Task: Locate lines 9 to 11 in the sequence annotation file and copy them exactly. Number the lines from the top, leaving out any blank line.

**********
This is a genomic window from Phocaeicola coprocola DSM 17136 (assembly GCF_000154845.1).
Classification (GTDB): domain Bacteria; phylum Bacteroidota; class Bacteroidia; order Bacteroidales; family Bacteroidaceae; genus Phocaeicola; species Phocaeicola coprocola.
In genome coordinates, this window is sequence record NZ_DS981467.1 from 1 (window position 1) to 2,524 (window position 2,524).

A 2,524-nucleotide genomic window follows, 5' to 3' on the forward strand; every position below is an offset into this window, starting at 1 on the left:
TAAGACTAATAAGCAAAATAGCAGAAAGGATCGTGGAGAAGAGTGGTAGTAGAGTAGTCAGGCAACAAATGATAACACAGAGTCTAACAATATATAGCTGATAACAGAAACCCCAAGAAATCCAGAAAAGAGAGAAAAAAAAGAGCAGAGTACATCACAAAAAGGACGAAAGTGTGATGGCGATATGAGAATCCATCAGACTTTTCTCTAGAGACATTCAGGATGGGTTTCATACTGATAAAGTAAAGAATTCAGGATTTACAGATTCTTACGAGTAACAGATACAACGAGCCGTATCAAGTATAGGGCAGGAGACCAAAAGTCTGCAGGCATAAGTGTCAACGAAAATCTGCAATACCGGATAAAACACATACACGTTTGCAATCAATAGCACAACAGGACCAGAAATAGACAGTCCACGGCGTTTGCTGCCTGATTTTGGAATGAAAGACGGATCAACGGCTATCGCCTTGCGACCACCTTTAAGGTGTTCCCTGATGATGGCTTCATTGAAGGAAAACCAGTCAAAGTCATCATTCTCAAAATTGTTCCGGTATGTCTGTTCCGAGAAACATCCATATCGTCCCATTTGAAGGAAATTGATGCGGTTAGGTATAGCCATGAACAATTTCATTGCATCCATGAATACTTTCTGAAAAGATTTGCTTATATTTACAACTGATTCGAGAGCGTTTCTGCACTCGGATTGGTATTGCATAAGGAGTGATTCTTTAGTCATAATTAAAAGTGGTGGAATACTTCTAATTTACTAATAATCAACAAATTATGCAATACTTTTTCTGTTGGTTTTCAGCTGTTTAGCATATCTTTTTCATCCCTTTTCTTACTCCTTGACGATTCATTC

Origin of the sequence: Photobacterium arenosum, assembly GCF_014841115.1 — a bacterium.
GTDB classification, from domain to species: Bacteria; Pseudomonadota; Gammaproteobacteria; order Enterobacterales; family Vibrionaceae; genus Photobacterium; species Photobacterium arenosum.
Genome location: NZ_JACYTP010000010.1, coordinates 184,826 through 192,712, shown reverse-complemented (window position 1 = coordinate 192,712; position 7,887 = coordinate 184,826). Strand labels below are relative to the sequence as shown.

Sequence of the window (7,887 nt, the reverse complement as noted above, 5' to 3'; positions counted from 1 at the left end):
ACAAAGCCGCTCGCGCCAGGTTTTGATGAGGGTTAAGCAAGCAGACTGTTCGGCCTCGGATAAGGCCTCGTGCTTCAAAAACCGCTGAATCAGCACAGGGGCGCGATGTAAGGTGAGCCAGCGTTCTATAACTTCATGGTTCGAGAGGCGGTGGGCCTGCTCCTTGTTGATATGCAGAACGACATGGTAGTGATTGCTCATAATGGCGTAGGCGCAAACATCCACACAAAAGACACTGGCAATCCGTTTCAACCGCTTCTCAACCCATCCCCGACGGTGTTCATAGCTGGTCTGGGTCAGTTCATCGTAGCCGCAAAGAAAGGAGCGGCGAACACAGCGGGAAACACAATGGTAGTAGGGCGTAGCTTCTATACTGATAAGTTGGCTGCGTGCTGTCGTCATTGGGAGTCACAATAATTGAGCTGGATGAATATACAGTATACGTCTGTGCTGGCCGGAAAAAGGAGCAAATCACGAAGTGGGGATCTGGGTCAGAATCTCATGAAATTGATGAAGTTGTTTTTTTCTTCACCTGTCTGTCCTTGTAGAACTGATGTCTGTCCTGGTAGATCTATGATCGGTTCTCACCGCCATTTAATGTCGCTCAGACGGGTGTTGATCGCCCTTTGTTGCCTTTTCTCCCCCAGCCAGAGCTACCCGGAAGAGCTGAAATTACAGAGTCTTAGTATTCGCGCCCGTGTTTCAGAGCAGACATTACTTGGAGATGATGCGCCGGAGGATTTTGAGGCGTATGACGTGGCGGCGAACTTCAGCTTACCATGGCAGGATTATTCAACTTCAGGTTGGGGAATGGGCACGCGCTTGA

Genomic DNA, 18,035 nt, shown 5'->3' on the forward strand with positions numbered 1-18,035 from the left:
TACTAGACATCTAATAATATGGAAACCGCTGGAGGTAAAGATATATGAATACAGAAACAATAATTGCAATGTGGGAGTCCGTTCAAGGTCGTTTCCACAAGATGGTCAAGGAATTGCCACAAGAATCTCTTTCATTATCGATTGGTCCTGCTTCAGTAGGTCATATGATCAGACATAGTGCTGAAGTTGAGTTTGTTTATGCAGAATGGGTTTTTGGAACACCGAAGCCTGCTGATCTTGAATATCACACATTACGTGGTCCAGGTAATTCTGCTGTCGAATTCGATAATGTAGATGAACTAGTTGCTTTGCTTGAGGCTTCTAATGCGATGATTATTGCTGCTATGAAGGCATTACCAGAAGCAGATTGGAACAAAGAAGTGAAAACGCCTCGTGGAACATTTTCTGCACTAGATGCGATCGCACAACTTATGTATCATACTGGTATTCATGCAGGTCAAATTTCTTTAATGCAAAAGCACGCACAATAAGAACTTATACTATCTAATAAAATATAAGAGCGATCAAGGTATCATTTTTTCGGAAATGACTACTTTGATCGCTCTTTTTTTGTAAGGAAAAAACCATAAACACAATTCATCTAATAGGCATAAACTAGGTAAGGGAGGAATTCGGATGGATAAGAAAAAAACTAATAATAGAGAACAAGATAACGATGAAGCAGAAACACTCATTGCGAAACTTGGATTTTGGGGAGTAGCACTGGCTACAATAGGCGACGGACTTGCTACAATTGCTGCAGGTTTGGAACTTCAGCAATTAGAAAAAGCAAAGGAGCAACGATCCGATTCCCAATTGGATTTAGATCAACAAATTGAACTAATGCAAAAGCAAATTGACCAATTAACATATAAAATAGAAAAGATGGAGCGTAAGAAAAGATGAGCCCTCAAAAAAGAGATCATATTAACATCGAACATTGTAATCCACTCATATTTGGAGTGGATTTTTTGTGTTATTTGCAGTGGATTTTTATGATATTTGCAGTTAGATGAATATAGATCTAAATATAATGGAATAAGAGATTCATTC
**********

Sequence of the window (7,887 nt, the reverse complement as noted above, 5' to 3'; positions counted from 1 at the left end):
ACAAAGCCGCTCGCGCCAGGTTTTGATGAGGGTTAAGCAAGCAGACTGTTCGGCCTCGGATAAGGCCTCGTGCTTCAAAAACCGCTGAATCAGCACAGGGGCGCGATGTAAGGTGAGCCAGCGTTCTATAACTTCATGGTTCGAGAGGCGGTGGGCCTGCTCCTTGTTGATATGCAGAACGACATGGTAGTGATTGCTCATAATGGCGTAGGCGCAAACATCCACACAAAAGACACTGGCAATCCGTTTCAACCGCTTCTCAACCCATCCCCGACGGTGTTCATAGCTGGTCTGGGTCAGTTCATCGTAGCCGCAAAGAAAGGAGCGGCGAACACAGCGGGAAACACAATGGTAGTAGGGCGTAGCTTCTATACTGATAAGTTGGCTGCGTGCTGTCGTCATTGGGAGTCACAATAATTGAGCTGGATGAATATACAGTATACGTCTGTGCTGGCCGGAAAAAGGAGCAAATCACGAAGTGGGGATCTGGGTCAGAATCTCATGAAATTGATGAAGTTGTTTTTTTCTTCACCTGTCTGTCCTTGTAGAACTGATGTCTGTCCTGGTAGATCTATGATCGGTTCTCACCGCCATTTAATGTCGCTCAGACGGGTGTTGATCGCCCTTTGTTGCCTTTTCTCCCCCAGCCAGAGCTACCCGGAAGAGCTGAAATTACAGAGTCTTAGTATTCGCGCCCGTGTTTCAGAGCAGACATTACTTGGAGATGATGCGCCGGAGGATTTTGAGGCGTATGACGTGGCGGCGAACTTCAGCTTACCATGGCAGGATTATTCAACTTCAGGTTGGGGAATGGGCACGCGCTTGA

Genomic DNA, 18,035 nt, shown 5'->3' on the forward strand with positions numbered 1-18,035 from the left: